With fifteen seconds left in the 184 lb Big Ten final, the clock was running out on the dreams of both graduate student Myles Amine and the Michigan wrestling team.
After a first day that saw five wrestlers qualify for the championship bout in their respective weight classes and a second day that saw another four qualify for the third place bout, the Wolverines were doing the unthinkable — they were on their way to winning the Big Ten.
Then came the backslide. With three-straight championship round losses, Penn State was right on Michigan’s heels, preparing to leapfrog it and claim the conference crown.
At 184 lbs, the two teams collided in a first place bout for the last time as last year’s national champion and current No. 1 Aaron Brooks looked to secure the title for the Nittany Lions.
It all came down to Amine.
And with little time left, down 3-2, he came roaring to life.
Amine fired off a late shot and caught Brooks flat footed, taking him to the mat and scoring two points. But Brooks responded quickly, bouncing right back up for an escape with six seconds to go. Just like that, the bout headed to overtime.
Just 13 seconds into the sudden victory period, Amine lunged for Brooks’ ankle, bent his knee, and took him to the mat. With that, he became Michigan’s second champion of the night and all but guaranteed its first Big Ten title since 1973.
“I could see Myles, I could see his body language and I could see his eyes when sudden victory hit,” Michigan coach Sean Bormet said. “And I felt really confident that mentally he was in a good place, and he was locked in the moment.”
Amine’s performance is best described with one word: gutsy. In thirteen-and-a-half minutes of wrestling Brooks up to this point in the season, Amine had scored no takedowns. But with everything on the line for his team, he showed up to the moment. He was dominant when it counted, and because of it, the Wolverines are Big Ten champions.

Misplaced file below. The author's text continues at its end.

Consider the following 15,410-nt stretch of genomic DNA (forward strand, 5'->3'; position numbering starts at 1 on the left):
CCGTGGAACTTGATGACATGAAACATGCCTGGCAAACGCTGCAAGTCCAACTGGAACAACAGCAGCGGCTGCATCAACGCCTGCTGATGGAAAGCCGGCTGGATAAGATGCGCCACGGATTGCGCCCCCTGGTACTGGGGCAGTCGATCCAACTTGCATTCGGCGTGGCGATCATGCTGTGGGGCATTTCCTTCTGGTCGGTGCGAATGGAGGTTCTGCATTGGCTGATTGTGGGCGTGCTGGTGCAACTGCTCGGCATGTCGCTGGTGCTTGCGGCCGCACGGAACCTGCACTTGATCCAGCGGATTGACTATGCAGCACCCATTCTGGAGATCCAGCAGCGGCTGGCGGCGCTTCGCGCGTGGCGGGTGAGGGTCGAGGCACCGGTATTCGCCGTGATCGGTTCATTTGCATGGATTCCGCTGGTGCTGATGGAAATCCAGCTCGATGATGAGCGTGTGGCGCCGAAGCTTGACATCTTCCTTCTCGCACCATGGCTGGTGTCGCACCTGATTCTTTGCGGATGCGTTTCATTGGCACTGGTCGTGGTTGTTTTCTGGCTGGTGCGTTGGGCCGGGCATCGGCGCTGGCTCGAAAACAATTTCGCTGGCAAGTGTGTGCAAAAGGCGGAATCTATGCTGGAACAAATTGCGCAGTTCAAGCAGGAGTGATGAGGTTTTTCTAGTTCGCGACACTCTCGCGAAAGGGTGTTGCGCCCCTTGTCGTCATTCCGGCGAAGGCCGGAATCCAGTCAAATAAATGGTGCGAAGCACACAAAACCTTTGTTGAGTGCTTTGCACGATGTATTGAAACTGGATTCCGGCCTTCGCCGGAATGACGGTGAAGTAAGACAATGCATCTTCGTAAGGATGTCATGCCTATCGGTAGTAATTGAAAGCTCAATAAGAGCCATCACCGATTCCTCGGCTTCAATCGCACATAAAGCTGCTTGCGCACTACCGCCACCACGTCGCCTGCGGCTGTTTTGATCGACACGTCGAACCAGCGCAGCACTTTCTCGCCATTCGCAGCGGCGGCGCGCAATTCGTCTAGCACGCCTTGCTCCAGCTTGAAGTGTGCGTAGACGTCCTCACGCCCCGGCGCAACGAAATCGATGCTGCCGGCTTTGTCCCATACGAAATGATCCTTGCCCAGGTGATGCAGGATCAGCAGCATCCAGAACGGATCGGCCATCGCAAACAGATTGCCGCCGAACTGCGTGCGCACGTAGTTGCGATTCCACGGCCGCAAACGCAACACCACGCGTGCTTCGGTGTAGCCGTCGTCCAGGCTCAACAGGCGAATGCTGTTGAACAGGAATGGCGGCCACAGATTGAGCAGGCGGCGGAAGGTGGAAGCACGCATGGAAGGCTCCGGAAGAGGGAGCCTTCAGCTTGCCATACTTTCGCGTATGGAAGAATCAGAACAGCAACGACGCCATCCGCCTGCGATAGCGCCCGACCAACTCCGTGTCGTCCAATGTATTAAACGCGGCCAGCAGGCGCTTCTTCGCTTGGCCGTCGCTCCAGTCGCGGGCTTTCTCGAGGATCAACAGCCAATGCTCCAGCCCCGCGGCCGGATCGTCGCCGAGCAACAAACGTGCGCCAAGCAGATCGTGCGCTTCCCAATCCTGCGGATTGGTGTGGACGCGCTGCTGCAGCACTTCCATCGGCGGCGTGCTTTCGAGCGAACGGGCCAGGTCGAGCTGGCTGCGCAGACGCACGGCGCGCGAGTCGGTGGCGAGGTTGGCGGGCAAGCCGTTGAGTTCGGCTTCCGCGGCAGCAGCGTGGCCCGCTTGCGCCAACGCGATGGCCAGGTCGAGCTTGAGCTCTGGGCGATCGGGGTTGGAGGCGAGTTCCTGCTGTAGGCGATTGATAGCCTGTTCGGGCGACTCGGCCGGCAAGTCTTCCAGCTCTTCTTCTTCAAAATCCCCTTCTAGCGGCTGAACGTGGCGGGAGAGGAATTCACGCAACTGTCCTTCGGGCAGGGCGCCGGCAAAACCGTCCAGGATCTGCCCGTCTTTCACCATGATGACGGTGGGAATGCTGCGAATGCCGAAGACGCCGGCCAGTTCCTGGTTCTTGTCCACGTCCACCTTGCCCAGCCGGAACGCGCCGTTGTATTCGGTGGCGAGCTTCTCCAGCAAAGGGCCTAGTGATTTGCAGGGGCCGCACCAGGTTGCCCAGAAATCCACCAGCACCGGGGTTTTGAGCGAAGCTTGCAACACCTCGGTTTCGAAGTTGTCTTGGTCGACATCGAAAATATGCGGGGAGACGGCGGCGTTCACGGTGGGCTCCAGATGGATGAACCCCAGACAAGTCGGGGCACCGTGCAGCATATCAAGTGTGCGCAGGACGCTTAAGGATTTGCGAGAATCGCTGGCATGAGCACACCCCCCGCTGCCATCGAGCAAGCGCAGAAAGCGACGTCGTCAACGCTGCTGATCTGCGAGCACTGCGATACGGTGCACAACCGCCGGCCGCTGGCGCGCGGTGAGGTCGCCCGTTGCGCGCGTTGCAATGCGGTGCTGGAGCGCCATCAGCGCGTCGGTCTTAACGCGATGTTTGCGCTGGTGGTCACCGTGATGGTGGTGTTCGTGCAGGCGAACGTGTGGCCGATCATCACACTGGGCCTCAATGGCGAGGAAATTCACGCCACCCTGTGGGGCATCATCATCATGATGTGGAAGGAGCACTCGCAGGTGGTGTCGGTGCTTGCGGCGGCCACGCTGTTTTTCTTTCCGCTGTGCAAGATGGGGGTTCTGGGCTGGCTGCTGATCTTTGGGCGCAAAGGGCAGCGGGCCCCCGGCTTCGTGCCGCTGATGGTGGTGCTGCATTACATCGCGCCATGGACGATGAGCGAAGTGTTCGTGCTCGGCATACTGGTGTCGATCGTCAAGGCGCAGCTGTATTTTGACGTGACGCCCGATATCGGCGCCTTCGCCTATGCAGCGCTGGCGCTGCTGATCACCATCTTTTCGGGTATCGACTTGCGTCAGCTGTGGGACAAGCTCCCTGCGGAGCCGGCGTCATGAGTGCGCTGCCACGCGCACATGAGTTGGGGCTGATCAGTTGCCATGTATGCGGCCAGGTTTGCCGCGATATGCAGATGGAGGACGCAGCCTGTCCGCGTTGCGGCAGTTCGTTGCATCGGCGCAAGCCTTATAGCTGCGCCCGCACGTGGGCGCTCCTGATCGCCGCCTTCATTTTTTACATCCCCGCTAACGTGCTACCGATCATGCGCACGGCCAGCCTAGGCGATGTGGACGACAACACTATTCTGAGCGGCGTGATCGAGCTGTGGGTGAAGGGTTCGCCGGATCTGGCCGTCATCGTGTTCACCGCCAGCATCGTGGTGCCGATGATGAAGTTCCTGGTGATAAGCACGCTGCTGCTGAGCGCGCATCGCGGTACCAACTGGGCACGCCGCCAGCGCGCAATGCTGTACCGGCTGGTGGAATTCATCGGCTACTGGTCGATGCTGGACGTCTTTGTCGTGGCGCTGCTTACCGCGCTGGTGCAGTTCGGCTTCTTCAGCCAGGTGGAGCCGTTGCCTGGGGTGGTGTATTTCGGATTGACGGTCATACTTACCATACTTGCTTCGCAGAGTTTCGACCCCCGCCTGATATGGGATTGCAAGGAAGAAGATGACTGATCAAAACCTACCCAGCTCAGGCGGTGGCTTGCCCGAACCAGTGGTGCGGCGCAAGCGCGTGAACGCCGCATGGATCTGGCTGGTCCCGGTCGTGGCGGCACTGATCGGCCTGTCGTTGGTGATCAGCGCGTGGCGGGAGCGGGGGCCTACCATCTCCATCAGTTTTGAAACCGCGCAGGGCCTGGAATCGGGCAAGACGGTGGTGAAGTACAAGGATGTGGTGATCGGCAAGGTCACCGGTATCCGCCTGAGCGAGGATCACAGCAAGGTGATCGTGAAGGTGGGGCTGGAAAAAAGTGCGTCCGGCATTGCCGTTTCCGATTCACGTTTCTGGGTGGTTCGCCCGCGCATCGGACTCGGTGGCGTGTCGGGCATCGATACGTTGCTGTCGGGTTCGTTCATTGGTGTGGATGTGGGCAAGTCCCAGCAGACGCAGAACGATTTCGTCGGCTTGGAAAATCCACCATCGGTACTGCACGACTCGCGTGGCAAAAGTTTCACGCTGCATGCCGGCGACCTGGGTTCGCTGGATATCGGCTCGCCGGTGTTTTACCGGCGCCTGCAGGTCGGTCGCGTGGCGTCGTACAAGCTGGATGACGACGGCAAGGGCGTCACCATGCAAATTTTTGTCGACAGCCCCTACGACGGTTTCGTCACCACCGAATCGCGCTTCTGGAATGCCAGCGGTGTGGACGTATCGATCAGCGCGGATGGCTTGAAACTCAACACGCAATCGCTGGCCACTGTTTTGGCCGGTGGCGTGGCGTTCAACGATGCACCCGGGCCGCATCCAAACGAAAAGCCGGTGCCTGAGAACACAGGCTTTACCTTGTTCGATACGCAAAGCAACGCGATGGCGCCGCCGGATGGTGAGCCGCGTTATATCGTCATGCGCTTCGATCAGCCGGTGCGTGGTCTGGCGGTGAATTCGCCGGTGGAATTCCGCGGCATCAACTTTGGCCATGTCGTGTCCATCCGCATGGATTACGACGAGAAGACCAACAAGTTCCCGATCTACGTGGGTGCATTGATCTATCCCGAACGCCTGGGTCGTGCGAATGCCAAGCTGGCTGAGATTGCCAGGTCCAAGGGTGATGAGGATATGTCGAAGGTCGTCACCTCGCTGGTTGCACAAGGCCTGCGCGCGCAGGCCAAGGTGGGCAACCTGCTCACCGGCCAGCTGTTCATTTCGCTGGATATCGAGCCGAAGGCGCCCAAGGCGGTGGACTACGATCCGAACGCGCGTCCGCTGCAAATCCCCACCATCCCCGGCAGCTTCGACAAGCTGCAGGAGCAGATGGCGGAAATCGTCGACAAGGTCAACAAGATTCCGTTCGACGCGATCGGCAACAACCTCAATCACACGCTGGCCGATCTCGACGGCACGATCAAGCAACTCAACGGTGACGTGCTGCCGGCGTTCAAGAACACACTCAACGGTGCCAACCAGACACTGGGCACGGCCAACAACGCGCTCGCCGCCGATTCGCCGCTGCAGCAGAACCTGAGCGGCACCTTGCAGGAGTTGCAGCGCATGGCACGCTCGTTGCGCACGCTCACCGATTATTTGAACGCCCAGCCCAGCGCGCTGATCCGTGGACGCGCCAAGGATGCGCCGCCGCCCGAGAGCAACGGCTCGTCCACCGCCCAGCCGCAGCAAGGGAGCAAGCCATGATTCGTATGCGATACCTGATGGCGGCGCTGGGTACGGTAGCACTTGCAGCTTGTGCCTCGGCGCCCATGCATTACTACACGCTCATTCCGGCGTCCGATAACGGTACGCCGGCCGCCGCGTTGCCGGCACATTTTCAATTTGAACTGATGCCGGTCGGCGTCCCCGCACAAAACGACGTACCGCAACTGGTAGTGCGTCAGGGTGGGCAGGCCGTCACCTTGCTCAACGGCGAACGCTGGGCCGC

Michigan didn’t just break expectations in this tournament — it shattered them. Every single wrestler placed either above or equal to their tournament seeding, and nine wrestlers placed fourth or better.
At 125 lbs, graduate student Nick Suriano dominated the competition en route to a second Big Ten title. No other wrestler was able to compete with him. Even in the championship, he steamrolled Wisconsin’s Eric Barnett in a 12-4 major decision victory.
“Nick Suriano’s just a stud,” Amine said. “His mentality, his dedication to the sport, and his lifestyle is unmatched. And when I say unmatched, I mean nobody is as bought in as Nick Suriano when it comes to the sport of wrestling. It shows when he goes out there.”
At 133 and 141 lbs, redshirt freshman Dylan Ragusin and graduate student Stevan Micic battled back from losses to earn points for their team, taking third and fourth, respectively. Ragusin won an overtime thriller against Illinois’ Lucas Byrd, continuing his midseason peak. Micic, who four years ago stood atop the podium at this tournament, suffered a slight regression — he dropped his first bout, won the next three, and then dropped in the third place matchup.
Neither wrestler was flashy, but they did exactly what Michigan needed — they put points on the board the entire weekend.
“Every point and every half point counted in the results,” Bormet said. “All 10 of our guys contributed to scoring points and finding ways to win tough matches, and we needed every one of those points to win it.”
At 157 and 165 lbs, redshirt junior Will Lewan and redshirt sophomore Cam Amine pulled off upset overtime thrillers in the semifinals to propel themselves to the championship round. Neither wrestler would win, but their performances cannot be discounted. Their performances are the type of depth that won Michigan this championship.
In the championship bouts, Michigan won just two of five matches, whereas Penn State won four of five. Ultimately, however, it didn’t matter. The Wolverines were the better overall team by a mere 1.5 points.
Every single wrestler contributed. Logan Massa took second, Pat Brucki third and Mason Parris fourth.
So while Amine’s victory is the flashy moment that locked the victory, the tournament was won cumulatively.
“My match was the front and center, and I kind of got an opportunity to steal the show,” Amine said. “But I know how important those battleback points were… Up and down the weight classes, with every single point that every guy scored, it was a 10-guy effort to win the Big Ten title.”
Michigan has lots of preparation to do before the NCAA Championship in Detroit in two weeks. But to snap a 49-year Big Ten title drought in the program’s centennial season is poetic, and this isn’t lost on the wrestlers.
“This victory means the world,” Amine said. “It’s a little bit bittersweet knowing our main goal is still ahead of us. But I’ve learned over my long career at Michigan that it’s important to smell the roses. Moments like this can propel you to your next goal, if you treat it the right way.”